Friday, January 29, 2010

Carl Stenstrom-Architect His Opus-Part Two

The following studies depicts Carl's efforts to reconcile size and shape along with exterior walls, balconies and windows. Interesting to see "Wrightian" design elements such as planters, water features and spires. In the early 1950's, Carl applied for the apprentice program at Taliesin. Upon hearing that Carl had two young chidren, Frank Lloyd Wright told him they didn't have accommodations at the time...disappointed, Carl soon was in Bartlesville, OK working on the Price Tower. I believe that is where he developed his love affair with concrete...though the geometry of this building is different from the Price Tower, there are similar characteristics.

The image below is a revision for an enclosed top floor. I don't know why but this sketch reminds me of drawings by Mendolsohn... These two sketches (above and below)are interesting...a shorter building design and below, it featured open balconies...are those spotlights shining into the sky? It appears there are semi-circular fence elements on the surrounding stone wall... perhaps to tie in with the balcony railing and the top of the roof deck enclosure that looks a lot like the skylight in Wright's Guggenheim?

The sketch above is an early perspective with "clunky" elevator towers that look awkward compared to the more refined later perspectives...Carl would often sketch at the top of the paper and have a lot of white space before you see the name of the project at the bottom, almost in the same way as Wright used the Japanese woodblock techniques in many of his earlier perspectives. Note the "inverted-L house" is omitted from the drawing.Once the final design concept was in place Carl built this model to help the client visualize the building...With an enormous number of drawings and effort expended, the client started to lose money on other investments, the early 1980's were an economic mess. Concurrently, he started losing interest in the building, which would have been complicated and expensive to build...he stopped paying Carl and during litigation the client committed suicide...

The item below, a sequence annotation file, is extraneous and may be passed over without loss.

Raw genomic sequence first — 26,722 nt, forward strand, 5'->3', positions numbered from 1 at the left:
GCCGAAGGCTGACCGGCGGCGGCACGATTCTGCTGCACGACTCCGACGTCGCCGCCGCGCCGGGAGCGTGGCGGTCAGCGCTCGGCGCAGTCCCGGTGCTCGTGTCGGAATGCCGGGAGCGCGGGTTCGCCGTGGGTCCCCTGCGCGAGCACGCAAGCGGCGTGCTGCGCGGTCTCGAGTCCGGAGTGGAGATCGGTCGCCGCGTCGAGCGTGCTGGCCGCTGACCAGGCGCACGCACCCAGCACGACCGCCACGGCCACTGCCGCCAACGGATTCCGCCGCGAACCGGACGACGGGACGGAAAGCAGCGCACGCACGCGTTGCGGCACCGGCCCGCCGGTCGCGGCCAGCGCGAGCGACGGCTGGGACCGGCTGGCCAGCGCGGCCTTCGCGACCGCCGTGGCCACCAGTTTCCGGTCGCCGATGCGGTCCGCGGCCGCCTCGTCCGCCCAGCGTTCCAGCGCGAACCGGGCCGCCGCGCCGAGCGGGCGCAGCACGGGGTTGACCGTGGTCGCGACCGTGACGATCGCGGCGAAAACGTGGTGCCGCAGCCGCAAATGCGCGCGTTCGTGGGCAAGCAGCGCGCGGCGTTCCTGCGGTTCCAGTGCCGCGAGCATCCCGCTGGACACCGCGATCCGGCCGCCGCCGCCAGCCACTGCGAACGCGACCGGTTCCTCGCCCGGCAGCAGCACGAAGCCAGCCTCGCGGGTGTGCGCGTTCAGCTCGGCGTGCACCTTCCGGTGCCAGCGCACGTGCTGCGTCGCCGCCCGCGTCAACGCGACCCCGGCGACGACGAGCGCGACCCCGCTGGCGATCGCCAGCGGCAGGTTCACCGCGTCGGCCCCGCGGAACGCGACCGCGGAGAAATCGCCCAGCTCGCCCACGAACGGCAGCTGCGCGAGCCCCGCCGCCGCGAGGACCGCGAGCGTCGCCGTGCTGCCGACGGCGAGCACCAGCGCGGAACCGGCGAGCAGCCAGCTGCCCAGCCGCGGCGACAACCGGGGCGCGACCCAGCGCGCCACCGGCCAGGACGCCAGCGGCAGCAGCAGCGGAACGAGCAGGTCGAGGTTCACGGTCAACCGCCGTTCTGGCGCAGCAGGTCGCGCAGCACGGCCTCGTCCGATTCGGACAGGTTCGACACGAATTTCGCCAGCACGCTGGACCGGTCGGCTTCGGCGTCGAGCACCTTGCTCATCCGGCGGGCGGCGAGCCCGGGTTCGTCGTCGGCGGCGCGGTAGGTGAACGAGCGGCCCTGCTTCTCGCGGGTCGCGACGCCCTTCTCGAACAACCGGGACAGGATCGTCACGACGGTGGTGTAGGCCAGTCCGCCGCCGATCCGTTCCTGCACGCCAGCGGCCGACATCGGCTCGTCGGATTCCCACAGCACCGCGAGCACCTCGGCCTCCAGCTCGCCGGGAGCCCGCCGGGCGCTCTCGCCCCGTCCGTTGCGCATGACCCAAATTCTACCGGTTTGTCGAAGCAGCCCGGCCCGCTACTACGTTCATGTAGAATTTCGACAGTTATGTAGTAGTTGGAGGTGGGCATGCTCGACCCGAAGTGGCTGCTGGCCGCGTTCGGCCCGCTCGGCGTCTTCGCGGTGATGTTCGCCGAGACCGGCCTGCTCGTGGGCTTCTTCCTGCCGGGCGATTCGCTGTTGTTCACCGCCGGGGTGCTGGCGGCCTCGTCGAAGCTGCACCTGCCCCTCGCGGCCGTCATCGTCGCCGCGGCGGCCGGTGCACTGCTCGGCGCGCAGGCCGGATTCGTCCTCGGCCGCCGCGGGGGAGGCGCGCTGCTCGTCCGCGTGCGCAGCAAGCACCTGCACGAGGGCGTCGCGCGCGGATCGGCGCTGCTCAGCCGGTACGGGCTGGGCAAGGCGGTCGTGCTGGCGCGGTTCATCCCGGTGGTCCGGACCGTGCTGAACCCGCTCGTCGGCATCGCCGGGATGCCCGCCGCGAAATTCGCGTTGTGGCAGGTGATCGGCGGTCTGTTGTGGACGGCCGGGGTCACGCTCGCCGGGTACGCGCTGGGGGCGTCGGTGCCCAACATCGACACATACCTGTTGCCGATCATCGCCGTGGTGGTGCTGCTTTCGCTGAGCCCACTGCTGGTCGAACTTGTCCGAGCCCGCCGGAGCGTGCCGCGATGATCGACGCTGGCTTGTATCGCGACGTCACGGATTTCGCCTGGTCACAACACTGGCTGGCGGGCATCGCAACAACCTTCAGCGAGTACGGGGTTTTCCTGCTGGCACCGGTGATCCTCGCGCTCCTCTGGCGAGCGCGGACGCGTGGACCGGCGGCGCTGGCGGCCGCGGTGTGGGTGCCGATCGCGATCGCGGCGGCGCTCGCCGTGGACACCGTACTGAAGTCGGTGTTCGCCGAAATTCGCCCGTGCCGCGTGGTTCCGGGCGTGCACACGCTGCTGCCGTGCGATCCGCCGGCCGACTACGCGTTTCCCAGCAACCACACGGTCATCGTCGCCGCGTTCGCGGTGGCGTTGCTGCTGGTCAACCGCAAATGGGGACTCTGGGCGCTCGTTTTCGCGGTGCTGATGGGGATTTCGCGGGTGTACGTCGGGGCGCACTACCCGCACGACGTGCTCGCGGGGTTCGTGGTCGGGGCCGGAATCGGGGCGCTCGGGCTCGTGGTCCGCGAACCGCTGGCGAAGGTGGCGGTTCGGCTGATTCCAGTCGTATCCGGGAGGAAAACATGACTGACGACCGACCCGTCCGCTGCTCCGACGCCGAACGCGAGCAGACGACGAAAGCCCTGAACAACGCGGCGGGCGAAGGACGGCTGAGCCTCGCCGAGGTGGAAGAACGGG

Below- This "Typical" floor plan is easier to read than the previous ones...

The reason I call this Carl's "Opus" is for the next fifteen years he met with developers in many cities and the Lake of the Ozarks as well as Branson, in an effort to get it built...Unfortunately, it never was. Below- The "Solar Deck"...

Below- Great photo of the model taken while at the lake.

Below- This angle shows the entrance on the north of the building and the car court with drive to underground parking.

Stay tuned...I'll post some other interesting work by Carl Stenstrom

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